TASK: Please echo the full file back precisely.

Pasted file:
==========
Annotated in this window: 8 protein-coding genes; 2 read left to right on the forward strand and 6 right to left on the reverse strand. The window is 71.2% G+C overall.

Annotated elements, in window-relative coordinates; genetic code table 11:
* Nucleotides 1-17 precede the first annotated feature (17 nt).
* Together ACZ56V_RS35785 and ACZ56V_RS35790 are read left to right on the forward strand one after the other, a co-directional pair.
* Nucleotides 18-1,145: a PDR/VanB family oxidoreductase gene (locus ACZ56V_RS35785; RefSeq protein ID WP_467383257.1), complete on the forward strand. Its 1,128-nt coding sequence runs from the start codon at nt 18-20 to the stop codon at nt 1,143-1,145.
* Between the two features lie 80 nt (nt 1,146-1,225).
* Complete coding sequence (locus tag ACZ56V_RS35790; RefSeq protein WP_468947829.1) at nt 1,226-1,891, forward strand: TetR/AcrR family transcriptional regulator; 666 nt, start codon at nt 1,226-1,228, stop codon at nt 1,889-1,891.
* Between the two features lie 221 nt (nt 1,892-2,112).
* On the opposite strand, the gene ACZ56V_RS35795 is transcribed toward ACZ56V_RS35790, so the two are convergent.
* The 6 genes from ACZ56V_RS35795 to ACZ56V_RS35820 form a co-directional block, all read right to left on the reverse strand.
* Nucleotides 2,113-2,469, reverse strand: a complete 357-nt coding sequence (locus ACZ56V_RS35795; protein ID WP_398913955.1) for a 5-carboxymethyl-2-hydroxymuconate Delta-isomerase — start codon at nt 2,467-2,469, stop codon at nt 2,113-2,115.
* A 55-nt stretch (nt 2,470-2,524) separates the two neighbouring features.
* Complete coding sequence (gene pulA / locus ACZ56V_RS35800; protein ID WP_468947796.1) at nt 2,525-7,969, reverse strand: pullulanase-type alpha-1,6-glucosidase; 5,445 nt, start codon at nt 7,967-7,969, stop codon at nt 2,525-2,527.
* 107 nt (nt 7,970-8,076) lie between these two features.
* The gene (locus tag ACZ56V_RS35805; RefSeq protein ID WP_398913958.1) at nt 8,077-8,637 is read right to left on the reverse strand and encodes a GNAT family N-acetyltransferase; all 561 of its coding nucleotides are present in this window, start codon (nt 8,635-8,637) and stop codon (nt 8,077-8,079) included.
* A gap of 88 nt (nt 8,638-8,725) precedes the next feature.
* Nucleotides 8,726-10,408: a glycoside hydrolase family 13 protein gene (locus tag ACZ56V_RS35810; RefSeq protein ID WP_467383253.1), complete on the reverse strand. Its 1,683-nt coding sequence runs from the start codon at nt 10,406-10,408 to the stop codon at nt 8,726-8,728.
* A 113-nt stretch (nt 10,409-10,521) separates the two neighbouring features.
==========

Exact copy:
Annotated in this window: 8 protein-coding genes; 2 read left to right on the forward strand and 6 right to left on the reverse strand. The window is 71.2% G+C overall.

Annotated elements, in window-relative coordinates; genetic code table 11:
* Nucleotides 1-17 precede the first annotated feature (17 nt).
* Together ACZ56V_RS35785 and ACZ56V_RS35790 are read left to right on the forward strand one after the other, a co-directional pair.
* Nucleotides 18-1,145: a PDR/VanB family oxidoreductase gene (locus ACZ56V_RS35785; RefSeq protein ID WP_467383257.1), complete on the forward strand. Its 1,128-nt coding sequence runs from the start codon at nt 18-20 to the stop codon at nt 1,143-1,145.
* Between the two features lie 80 nt (nt 1,146-1,225).
* Complete coding sequence (locus tag ACZ56V_RS35790; RefSeq protein WP_468947829.1) at nt 1,226-1,891, forward strand: TetR/AcrR family transcriptional regulator; 666 nt, start codon at nt 1,226-1,228, stop codon at nt 1,889-1,891.
* Between the two features lie 221 nt (nt 1,892-2,112).
* On the opposite strand, the gene ACZ56V_RS35795 is transcribed toward ACZ56V_RS35790, so the two are convergent.
* The 6 genes from ACZ56V_RS35795 to ACZ56V_RS35820 form a co-directional block, all read right to left on the reverse strand.
* Nucleotides 2,113-2,469, reverse strand: a complete 357-nt coding sequence (locus ACZ56V_RS35795; protein ID WP_398913955.1) for a 5-carboxymethyl-2-hydroxymuconate Delta-isomerase — start codon at nt 2,467-2,469, stop codon at nt 2,113-2,115.
* A 55-nt stretch (nt 2,470-2,524) separates the two neighbouring features.
* Complete coding sequence (gene pulA / locus ACZ56V_RS35800; protein ID WP_468947796.1) at nt 2,525-7,969, reverse strand: pullulanase-type alpha-1,6-glucosidase; 5,445 nt, start codon at nt 7,967-7,969, stop codon at nt 2,525-2,527.
* 107 nt (nt 7,970-8,076) lie between these two features.
* The gene (locus tag ACZ56V_RS35805; RefSeq protein ID WP_398913958.1) at nt 8,077-8,637 is read right to left on the reverse strand and encodes a GNAT family N-acetyltransferase; all 561 of its coding nucleotides are present in this window, start codon (nt 8,635-8,637) and stop codon (nt 8,077-8,079) included.
* A gap of 88 nt (nt 8,638-8,725) precedes the next feature.
* Nucleotides 8,726-10,408: a glycoside hydrolase family 13 protein gene (locus tag ACZ56V_RS35810; RefSeq protein ID WP_467383253.1), complete on the reverse strand. Its 1,683-nt coding sequence runs from the start codon at nt 10,406-10,408 to the stop codon at nt 8,726-8,728.
* A 113-nt stretch (nt 10,409-10,521) separates the two neighbouring features.